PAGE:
which converges appropriately at sufficiently small {x}. (Proof omitted, but standard. Note that {k! \rightarrow 0} in the nonarchimedean case though!) In other words, the additive and multiplicative groups are locally isomorphic. This map (for {V_a} sufficiently small) is an injection, the inverse being given by the logarithm power series. Its image is an open subgroup {V} of the units, and since the units are compact, of finit index. So we have

\displaystyle 1 = Q(V_a) = Q(V) = Q(U_L).

This proves the theorem. (more…)

The following situation—namely, the cohomology of induced objects—occurs very frequently, and we will devote a post to its analysis. Let {G} be a cyclic group acting on an abelian group {A}. Suppose we have a decomposition {A = \bigoplus_{i \in I} A_i} such that any two {A_i} are isomorphic and {G} permutes the {A_i} with each other. It turns out that the computation of the cohomology of {A} can often be simplified.

Then let {G_0} be the stabilizer of {A_{i_0}} for some fixed {i_0 \in I}, i.e. {G_0 = \{g: gA_{i_0} = A_{i_0} \}.} Then, we have {A = \mathrm{Ind}_{G_0}^G A_{i_0}}. This is what I meant about {A} being induced.

I claim that

\displaystyle \boxed{ H_T^i(G, A) \simeq H_T^i(G_0, A_{i_0}) , \quad i = -1, 0. }

In particular, we get an equality of the Herbrand quotients {Q(A), Q(A_{i_0})}. (more…)

We continue our quest to climb Mount Takagi-Artin.

In class field theory, it will be important to compute and keep track of the orders of groups such as {(K^*:NL^*)}, where {L/K} is a Galois extension of local fields. A convenient piece of machinery for doing this is the Herbrand quotient, which we discuss today. I only sketch the proofs though, and a little familiarity with the Tate cohomology groups will be useful (but is not strictly necessary if one accepts the essentially combinatorial results without proof or proves them directly).

1. Definition

Let {G} be a cyclic group generated by {\sigma} and {A} a {G}-module. It is well-known that the Tate cohomology groups {H^i_T(G, A)} are periodic with period two and thus determined by {H^0} and {H^{-1}}. By definition,

\displaystyle H^0(G,A) = A^G/ NA ,

where {A^G} consists of the elements of {A} fixed by {G}, and {N: A \rightarrow A} is the norm map, {a \rightarrow \sum_g ga}. Moreover,

\displaystyle H^{-1}(G, A) = \mathrm{ker} N/ (\sigma -1) A.

(Normally, for {G} only assumed finite, we would quotient by the sum of {(\sigma - 1)A} for {\sigma \in G} arbitrary, but here it is enough to do it for a generator—easy exercise.)

If both cohomology groups are finite, define the Herbrand quotient {Q(A)} as

\displaystyle Q(A) = \frac{ |H_T^0(G,A)|}{|H_T^{-1}(G,A)|}. (more…)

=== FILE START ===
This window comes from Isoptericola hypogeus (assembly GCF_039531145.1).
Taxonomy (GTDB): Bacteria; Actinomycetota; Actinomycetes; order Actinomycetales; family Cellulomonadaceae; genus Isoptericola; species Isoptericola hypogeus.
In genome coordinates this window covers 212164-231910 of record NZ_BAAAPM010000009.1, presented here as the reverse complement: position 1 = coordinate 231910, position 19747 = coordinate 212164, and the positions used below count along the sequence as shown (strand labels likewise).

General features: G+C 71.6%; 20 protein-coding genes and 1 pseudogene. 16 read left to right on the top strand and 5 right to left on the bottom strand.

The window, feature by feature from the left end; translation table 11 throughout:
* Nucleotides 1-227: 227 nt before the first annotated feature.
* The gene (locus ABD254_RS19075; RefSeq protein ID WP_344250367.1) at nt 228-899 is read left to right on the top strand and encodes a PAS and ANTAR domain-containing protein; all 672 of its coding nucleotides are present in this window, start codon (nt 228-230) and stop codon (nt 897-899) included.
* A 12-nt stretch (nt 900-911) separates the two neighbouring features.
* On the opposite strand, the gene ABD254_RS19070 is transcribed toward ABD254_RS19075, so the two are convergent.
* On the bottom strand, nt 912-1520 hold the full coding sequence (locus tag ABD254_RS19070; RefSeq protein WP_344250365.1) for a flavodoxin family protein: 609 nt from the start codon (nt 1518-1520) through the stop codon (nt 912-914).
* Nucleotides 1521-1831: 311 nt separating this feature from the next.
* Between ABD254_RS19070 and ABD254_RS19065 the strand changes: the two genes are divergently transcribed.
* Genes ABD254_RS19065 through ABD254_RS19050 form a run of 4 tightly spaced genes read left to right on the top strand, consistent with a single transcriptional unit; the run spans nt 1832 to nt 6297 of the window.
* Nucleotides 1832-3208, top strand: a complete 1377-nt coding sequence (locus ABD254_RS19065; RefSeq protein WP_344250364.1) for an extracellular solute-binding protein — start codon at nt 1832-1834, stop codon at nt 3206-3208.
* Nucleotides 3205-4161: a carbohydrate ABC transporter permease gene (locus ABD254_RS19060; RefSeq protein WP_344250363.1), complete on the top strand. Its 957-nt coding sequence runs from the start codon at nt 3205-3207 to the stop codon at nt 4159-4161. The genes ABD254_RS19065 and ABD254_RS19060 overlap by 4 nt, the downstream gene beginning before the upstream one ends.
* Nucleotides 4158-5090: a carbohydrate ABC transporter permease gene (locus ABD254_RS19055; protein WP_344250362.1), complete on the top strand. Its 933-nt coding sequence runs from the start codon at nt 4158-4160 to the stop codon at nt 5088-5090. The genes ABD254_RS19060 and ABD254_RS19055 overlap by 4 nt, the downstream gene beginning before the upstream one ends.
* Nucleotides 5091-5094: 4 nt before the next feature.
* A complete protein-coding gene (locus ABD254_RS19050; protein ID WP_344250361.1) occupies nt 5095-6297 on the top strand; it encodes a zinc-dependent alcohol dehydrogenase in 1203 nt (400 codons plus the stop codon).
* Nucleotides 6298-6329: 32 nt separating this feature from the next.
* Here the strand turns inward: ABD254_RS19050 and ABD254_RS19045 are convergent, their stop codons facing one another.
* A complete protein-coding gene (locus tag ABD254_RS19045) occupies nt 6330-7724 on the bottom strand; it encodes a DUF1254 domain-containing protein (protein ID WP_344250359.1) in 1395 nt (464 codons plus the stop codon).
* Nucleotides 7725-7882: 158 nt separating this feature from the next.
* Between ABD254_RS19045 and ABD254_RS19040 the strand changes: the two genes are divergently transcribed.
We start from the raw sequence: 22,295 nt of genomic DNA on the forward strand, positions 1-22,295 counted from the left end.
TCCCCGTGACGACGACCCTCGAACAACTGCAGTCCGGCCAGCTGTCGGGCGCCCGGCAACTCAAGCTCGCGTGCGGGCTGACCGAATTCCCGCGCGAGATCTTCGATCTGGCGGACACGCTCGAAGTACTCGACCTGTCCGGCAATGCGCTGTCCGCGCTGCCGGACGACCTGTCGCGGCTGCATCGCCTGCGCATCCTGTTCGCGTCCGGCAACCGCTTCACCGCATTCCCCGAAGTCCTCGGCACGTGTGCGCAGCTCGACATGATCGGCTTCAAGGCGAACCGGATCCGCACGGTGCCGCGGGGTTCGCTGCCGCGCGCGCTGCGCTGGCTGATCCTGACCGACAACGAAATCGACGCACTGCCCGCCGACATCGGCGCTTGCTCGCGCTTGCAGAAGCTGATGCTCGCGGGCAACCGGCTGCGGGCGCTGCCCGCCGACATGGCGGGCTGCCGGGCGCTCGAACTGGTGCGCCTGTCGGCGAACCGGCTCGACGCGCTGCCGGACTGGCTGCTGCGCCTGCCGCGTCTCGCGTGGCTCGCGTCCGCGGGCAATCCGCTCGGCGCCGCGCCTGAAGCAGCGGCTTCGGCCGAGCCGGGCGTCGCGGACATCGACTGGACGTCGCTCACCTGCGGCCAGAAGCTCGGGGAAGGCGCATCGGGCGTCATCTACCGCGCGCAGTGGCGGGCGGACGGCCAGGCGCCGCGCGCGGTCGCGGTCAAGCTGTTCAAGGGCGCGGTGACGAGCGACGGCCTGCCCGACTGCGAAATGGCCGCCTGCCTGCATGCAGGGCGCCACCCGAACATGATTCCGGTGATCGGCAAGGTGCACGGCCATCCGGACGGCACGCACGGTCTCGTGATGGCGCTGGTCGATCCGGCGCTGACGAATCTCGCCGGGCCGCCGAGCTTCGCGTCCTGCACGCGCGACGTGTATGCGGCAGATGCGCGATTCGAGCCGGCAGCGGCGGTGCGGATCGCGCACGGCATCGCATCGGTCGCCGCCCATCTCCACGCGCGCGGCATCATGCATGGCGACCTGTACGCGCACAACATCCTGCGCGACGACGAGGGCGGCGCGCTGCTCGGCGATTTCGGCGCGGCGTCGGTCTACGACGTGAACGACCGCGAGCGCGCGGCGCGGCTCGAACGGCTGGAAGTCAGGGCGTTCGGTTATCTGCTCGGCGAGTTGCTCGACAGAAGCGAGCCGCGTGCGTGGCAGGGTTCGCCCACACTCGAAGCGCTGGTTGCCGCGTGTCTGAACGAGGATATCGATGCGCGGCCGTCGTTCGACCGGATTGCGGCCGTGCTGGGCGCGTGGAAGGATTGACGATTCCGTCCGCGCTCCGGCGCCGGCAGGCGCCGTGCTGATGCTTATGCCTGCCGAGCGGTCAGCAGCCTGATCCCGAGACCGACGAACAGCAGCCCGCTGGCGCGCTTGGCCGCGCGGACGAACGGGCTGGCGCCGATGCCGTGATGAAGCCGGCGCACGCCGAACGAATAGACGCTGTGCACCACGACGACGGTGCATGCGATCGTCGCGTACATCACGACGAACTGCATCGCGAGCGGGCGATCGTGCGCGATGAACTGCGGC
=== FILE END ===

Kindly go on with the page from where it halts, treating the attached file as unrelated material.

Class field theory is about the abelian extensions of a number field {K}. Actually, this is strictly speaking global class field theory (there is an analog for abelian extensions of local fields), and there is a similar theory for function fields of transcendence degree 1 over finite fields, but we shall not deal with it.

Let us, however, consider the situation for local fields—which we will later investigate more—as follows. Suppose {k} is a local field and {L} an unramified extension. Then the Galois group {L/k} is isomorphic to the Galois group of the residue field extension, i.e. is cyclic of order {f} and generated by the Frobenius. But I claim that the group {k^*/NL^*} is the same. Indeed, {NU_L = U_K} by a basic theorem about local fields that we will prove using abstract nonsense later (but can also be easily proved using successive approximation and facts about finite fields). So {k^*/NL^*} is cyclic, generated by a uniformizer of {k}, which has order {f} in this group. Thus we get an isomorphism

\displaystyle k^*/NL^* \simeq G(L/k)

sending a uniformizer to the Frobenius. (more…)

As usual, let {K} be a global field. Now we do the same thing that we did last time, but for the ideles.

1. Ideles

First of all, we have to define the ideles. These are only a group, and are defined as the restricted direct product

\displaystyle J_K = \prod'_v K_v^*

relative to the unit subgroups {U_v} of {v}-units (which are defined to be {K_v^*} if {v} is archimedean). In other words, an idele {(x_v)_v} is required to satisfy {|x_v|=1} for almost all {v}.

If {S} is a finite set of places containing the archimedean ones, we can define the subset {J^S_K = \prod_{v \in S} K_v \times \prod_{v \notin S} U_v}; this has the product topology and is an open subgroup of {J_K}. These are called the {S}-ideles. As we will see, they form an extremely useful filtration on the whole idele group.

Dangerous bend: Note incidentally that while the ideles are a subset of the adeles, the induced topology on {J_K} is not the {J_K}-topology. For instance, take {K=\mathbb{Q}}. Consider the sequence {x^{(n)}} of ideles where {x^{(n)}} is {p_n} at {v_{p_n}} (where {p_n} is the {n}-th prime) and 1 everywhere else. Then {x^{(n)} \rightarrow 0 \in \mathbf{A}_{\mathbb{Q}}} but not in {J_{\mathbb{Q}}}.

However, we still do have a canonical “diagonal” embedding {K^* \rightarrow J_K}, since any nonzero element of {K} is a unit almost everywhere. This is analogous to the embedding {K \rightarrow \mathbf{A}_K}. (more…)

Adele – c’est un nom si belle. (Oops, that’s bad French, isn’t it?)